Over the years, I’ve often given mid-level researchers one or other version of a workshop I call “How to Advance Your Research Career – and still have time for a Social Life”. As you might guess, the title touches a nerve – it’s one that never fails to attract interest! Its genesis is a frustration that both David and I share: that far too many researchers do far too much work on things of far too little value. It’s something that we believe is not as inevitable or hard to change as we often imagine, but it’s also a topic that cannot be summarized in one blog post. Instead I want to touch on one small part of my talk: a consideration of successful senior market researchers I’ve known who’ve “made it” without 80 hour weeks or working themselves into an early grave. Yes, they are a minority in our industry, but they do exist and they have some lessons for the rest of us.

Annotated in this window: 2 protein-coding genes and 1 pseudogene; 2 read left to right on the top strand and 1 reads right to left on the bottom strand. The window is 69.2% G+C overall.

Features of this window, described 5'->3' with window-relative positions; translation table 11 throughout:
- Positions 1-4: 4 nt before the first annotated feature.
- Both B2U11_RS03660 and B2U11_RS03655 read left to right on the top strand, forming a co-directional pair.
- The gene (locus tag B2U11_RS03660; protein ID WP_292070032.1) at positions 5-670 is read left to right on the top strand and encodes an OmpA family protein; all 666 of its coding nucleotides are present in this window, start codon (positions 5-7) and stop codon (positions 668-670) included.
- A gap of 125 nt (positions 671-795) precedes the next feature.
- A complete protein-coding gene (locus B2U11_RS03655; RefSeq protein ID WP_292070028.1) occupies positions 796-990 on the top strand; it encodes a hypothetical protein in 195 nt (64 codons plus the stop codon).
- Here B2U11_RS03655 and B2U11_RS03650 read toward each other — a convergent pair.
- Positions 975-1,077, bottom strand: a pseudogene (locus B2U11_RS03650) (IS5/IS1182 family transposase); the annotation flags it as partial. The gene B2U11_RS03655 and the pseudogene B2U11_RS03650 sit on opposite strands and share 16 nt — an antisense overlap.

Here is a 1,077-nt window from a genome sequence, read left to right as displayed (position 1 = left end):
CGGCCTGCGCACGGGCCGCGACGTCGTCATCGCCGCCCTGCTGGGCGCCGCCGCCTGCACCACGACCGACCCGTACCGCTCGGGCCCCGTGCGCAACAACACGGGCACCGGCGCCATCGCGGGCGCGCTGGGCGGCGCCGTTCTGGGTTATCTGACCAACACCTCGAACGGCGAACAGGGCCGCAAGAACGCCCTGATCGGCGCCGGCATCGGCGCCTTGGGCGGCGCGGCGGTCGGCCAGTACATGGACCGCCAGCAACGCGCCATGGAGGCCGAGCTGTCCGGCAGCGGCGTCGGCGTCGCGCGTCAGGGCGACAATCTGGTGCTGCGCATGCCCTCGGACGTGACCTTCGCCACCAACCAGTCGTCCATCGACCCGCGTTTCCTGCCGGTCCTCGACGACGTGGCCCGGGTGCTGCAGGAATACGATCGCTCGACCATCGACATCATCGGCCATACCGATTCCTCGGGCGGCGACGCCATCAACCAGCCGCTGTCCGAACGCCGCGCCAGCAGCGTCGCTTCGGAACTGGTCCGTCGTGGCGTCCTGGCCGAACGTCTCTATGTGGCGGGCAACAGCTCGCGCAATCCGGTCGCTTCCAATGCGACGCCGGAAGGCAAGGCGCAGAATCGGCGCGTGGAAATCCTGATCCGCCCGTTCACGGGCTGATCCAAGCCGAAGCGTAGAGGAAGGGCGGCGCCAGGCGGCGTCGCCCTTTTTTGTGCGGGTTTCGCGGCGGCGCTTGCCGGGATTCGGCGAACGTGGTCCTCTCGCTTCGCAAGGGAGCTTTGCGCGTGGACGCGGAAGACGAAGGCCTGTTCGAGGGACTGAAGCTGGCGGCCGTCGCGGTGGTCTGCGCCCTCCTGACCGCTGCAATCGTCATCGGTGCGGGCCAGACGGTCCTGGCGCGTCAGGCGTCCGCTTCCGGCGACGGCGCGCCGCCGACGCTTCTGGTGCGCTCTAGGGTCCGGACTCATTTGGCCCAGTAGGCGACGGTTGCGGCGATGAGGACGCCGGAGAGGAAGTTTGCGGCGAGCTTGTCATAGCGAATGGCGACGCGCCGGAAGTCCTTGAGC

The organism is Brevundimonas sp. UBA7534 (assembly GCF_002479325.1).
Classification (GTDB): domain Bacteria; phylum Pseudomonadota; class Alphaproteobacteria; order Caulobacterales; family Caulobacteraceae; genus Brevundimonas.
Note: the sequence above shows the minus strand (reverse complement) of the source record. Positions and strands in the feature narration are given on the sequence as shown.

In a recent article in Research World, Chris Forbes of Research Reporter highlighted that the traditional economic success for mid-to-large sized research agencies relied on a combination of research expertise and technological infrastructure. As data is collected and assembled faster (both formally and informally) the weight is shifting more and more to the expertise part of that equation. Thus, the agency side of MR is going to be more and more dependent on research experience and “thinking ability” to create unique value for their clients
In fact, more and more the main (and some would say only) resource the agency researcher has to sell is their time. So, when it comes down to it, the quality of how that time is applied and the creativity to which it is put are ‘de facto’ the value to the client. Future economic strength will rely almost solely on how well the time ‘resource’ is both defined and managed. Read On..>